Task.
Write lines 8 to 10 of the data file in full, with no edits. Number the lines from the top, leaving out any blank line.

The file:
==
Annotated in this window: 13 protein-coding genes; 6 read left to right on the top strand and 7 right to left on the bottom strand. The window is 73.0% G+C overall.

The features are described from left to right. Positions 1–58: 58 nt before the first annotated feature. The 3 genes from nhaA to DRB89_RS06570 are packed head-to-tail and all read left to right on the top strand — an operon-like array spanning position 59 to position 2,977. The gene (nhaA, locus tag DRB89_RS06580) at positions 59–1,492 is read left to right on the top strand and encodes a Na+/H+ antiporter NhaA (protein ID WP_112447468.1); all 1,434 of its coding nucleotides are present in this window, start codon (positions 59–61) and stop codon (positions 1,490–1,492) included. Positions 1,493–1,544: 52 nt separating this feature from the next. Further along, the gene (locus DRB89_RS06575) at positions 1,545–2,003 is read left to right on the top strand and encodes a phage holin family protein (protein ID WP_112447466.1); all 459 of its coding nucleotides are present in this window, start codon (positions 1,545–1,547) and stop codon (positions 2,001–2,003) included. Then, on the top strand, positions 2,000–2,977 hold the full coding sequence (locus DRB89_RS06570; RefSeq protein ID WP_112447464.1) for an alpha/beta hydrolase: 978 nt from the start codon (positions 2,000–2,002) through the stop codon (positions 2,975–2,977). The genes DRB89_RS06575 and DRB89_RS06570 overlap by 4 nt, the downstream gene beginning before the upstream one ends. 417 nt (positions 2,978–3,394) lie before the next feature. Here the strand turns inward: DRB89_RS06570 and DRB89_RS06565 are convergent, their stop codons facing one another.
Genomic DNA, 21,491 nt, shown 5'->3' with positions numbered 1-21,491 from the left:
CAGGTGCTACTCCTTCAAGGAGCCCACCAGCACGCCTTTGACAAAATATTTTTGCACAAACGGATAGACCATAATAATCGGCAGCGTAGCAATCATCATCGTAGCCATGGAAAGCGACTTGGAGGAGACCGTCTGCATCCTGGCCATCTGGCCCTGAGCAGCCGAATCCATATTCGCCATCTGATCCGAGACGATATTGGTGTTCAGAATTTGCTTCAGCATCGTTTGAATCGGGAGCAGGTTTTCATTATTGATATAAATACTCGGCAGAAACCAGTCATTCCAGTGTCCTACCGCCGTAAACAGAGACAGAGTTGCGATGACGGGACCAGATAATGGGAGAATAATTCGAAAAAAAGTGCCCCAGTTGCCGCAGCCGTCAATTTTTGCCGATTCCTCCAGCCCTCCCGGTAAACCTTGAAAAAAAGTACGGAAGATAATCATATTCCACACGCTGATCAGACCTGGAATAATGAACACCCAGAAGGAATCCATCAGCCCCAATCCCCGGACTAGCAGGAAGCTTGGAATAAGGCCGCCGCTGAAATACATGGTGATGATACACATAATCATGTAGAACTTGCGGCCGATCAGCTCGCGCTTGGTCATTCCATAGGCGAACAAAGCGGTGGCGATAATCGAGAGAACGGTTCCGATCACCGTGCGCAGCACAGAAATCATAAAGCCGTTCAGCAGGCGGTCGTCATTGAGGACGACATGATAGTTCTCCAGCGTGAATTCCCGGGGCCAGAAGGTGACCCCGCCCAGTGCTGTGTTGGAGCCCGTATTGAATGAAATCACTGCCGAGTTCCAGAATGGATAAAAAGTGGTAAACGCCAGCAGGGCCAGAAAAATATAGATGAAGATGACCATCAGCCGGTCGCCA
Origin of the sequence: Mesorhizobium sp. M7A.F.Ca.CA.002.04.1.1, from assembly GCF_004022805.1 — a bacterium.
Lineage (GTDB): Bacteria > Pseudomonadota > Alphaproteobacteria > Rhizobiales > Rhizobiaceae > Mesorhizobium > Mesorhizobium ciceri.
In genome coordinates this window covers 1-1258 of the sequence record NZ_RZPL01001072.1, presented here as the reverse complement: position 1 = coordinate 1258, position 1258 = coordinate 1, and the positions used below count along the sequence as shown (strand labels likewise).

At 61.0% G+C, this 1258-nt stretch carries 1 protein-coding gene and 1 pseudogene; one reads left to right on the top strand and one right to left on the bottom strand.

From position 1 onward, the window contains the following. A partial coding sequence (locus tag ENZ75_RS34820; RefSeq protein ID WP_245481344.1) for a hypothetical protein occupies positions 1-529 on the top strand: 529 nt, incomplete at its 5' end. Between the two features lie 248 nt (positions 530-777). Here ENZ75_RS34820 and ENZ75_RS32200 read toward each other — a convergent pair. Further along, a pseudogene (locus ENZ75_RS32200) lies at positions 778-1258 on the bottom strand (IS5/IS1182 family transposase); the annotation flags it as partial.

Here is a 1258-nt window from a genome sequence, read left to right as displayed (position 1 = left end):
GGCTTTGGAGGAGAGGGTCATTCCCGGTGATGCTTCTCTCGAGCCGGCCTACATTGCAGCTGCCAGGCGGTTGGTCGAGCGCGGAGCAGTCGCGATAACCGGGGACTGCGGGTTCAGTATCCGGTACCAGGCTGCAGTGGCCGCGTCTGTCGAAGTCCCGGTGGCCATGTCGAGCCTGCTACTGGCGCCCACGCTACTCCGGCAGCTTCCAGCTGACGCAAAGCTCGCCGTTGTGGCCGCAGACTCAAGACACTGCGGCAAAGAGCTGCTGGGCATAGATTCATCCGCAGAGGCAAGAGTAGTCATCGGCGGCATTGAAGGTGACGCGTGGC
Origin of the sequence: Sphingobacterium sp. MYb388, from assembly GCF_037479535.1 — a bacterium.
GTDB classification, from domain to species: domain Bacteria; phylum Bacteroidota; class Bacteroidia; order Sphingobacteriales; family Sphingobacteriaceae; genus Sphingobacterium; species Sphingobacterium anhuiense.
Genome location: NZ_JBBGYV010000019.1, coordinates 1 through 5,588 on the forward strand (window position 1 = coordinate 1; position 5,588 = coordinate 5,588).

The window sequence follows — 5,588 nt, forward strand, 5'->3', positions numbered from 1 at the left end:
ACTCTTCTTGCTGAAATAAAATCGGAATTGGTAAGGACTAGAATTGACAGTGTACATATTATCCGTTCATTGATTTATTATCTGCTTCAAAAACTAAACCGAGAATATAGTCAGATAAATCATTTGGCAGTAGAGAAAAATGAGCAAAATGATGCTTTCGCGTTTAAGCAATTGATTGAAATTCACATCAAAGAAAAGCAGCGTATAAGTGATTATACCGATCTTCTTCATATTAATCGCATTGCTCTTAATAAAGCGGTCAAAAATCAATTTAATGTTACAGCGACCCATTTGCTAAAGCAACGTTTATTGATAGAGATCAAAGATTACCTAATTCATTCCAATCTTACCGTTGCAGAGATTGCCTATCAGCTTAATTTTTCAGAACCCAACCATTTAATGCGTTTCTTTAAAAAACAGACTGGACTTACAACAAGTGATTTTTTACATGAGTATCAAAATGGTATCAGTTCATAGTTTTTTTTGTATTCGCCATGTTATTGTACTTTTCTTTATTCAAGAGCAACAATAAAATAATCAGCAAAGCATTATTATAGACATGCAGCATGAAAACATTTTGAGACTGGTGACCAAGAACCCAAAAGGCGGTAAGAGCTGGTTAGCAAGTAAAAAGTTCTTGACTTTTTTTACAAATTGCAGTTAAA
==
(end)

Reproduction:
At 61.0% G+C, this 1258-nt stretch carries 1 protein-coding gene and 1 pseudogene; one reads left to right on the top strand and one right to left on the bottom strand.

From position 1 onward, the window contains the following. A partial coding sequence (locus tag ENZ75_RS34820; RefSeq protein ID WP_245481344.1) for a hypothetical protein occupies positions 1-529 on the top strand: 529 nt, incomplete at its 5' end. Between the two features lie 248 nt (positions 530-777). Here ENZ75_RS34820 and ENZ75_RS32200 read toward each other — a convergent pair. Further along, a pseudogene (locus ENZ75_RS32200) lies at positions 778-1258 on the bottom strand (IS5/IS1182 family transposase); the annotation flags it as partial.

Here is a 1258-nt window from a genome sequence, read left to right as displayed (position 1 = left end):